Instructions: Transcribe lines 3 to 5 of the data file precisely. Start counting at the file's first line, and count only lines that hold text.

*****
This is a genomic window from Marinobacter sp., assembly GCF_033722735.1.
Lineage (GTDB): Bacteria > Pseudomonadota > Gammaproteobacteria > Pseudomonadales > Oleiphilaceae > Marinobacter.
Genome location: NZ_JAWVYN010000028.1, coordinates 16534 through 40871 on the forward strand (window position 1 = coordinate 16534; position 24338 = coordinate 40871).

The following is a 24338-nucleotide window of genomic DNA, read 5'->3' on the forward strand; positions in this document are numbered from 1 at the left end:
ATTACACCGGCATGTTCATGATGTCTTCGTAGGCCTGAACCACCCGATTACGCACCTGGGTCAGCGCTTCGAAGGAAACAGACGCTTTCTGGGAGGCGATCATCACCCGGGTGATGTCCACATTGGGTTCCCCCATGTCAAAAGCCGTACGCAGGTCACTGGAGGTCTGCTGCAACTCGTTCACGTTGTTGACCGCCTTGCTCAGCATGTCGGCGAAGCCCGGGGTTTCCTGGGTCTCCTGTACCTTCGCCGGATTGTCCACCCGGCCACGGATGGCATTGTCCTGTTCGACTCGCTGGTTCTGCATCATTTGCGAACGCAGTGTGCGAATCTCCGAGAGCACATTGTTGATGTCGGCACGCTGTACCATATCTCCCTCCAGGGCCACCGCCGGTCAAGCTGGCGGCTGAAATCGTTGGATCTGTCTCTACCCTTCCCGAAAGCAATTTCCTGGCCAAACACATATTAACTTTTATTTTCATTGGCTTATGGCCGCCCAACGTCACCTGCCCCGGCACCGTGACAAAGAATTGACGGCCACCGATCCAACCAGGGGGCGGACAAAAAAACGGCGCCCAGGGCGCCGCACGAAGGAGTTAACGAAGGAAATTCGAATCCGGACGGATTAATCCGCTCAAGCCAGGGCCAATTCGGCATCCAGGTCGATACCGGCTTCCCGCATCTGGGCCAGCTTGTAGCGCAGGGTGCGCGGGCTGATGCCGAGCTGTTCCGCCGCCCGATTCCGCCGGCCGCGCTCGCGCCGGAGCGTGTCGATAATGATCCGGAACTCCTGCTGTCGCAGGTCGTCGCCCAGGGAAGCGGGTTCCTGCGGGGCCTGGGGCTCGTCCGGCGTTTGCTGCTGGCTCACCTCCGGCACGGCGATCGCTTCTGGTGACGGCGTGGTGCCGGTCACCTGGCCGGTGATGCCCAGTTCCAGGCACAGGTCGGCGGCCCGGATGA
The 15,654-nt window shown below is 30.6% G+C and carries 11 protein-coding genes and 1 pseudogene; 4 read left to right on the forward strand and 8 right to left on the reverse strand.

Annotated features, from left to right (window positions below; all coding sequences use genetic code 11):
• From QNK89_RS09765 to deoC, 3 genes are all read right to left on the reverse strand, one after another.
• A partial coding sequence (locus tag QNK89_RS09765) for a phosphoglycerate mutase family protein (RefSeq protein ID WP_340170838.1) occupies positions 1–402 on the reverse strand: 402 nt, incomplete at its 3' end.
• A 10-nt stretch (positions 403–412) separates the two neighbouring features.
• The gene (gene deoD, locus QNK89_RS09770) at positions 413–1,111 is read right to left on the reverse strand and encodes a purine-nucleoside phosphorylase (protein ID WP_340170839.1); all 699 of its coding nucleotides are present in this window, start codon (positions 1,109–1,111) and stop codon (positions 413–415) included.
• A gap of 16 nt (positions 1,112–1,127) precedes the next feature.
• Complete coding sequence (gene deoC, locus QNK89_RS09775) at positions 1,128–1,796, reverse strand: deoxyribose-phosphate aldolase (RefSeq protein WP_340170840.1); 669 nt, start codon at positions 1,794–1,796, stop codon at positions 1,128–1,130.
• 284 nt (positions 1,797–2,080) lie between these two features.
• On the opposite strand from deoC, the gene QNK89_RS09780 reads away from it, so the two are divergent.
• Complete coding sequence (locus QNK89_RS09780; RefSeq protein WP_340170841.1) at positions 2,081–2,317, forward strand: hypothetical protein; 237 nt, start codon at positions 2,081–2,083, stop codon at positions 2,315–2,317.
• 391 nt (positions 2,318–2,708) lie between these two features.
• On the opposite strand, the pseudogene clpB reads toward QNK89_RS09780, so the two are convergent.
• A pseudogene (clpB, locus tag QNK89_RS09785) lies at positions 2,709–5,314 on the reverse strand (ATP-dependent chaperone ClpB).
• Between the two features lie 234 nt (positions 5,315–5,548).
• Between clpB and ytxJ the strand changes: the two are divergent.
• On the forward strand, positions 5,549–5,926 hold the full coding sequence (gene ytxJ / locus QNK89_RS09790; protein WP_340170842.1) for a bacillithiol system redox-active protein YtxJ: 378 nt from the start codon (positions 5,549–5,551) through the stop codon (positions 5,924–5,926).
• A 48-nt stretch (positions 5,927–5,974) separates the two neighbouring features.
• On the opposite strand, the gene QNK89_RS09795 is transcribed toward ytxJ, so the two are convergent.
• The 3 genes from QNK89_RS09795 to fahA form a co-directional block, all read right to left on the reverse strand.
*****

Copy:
Genome location: NZ_JAWVYN010000028.1, coordinates 16534 through 40871 on the forward strand (window position 1 = coordinate 16534; position 24338 = coordinate 40871).

The following is a 24338-nucleotide window of genomic DNA, read 5'->3' on the forward strand; positions in this document are numbered from 1 at the left end:
ATTACACCGGCATGTTCATGATGTCTTCGTAGGCCTGAACCACCCGATTACGCACCTGGGTCAGCGCTTCGAAGGAAACAGACGCTTTCTGGGAGGCGATCATCACCCGGGTGATGTCCACATTGGGTTCCCCCATGTCAAAAGCCGTACGCAGGTCACTGGAGGTCTGCTGCAACTCGTTCACGTTGTTGACCGCCTTGCTCAGCATGTCGGCGAAGCCCGGGGTTTCCTGGGTCTCCTGTACCTTCGCCGGATTGTCCACCCGGCCACGGATGGCATTGTCCTGTTCGACTCGCTGGTTCTGCATCATTTGCGAACGCAGTGTGCGAATCTCCGAGAGCACATTGTTGATGTCGGCACGCTGTACCATATCTCCCTCCAGGGCCACCGCCGGTCAAGCTGGCGGCTGAAATCGTTGGATCTGTCTCTACCCTTCCCGAAAGCAATTTCCTGGCCAAACACATATTAACTTTTATTTTCATTGGCTTATGGCCGCCCAACGTCACCTGCCCCGGCACCGTGACAAAGAATTGACGGCCACCGATCCAACCAGGGGGCGGACAAAAAAACGGCGCCCAGGGCGCCGCACGAAGGAGTTAACGAAGGAAATTCGAATCCGGACGGATTAATCCGCTCAAGCCAGGGCCAATTCGGCATCCAGGTCGATACCGGCTTCCCGCATCTGGGCCAGCTTGTAGCGCAGGGTGCGCGGGCTGATGCCGAGCTGTTCCGCCGCCCGATTCCGCCGGCCGCGCTCGCGCCGGAGCGTGTCGATAATGATCCGGAACTCCTGCTGTCGCAGGTCGTCGCCCAGGGAAGCGGGTTCCTGCGGGGCCTGGGGCTCGTCCGGCGTTTGCTGCTGGCTCACCTCCGGCACGGCGATCGCTTCTGGTGACGGCGTGGTGCCGGTCACCTGGCCGGTGATGCCCAGTTCCAGGCACAGGTCGGCGGCCCGGATGA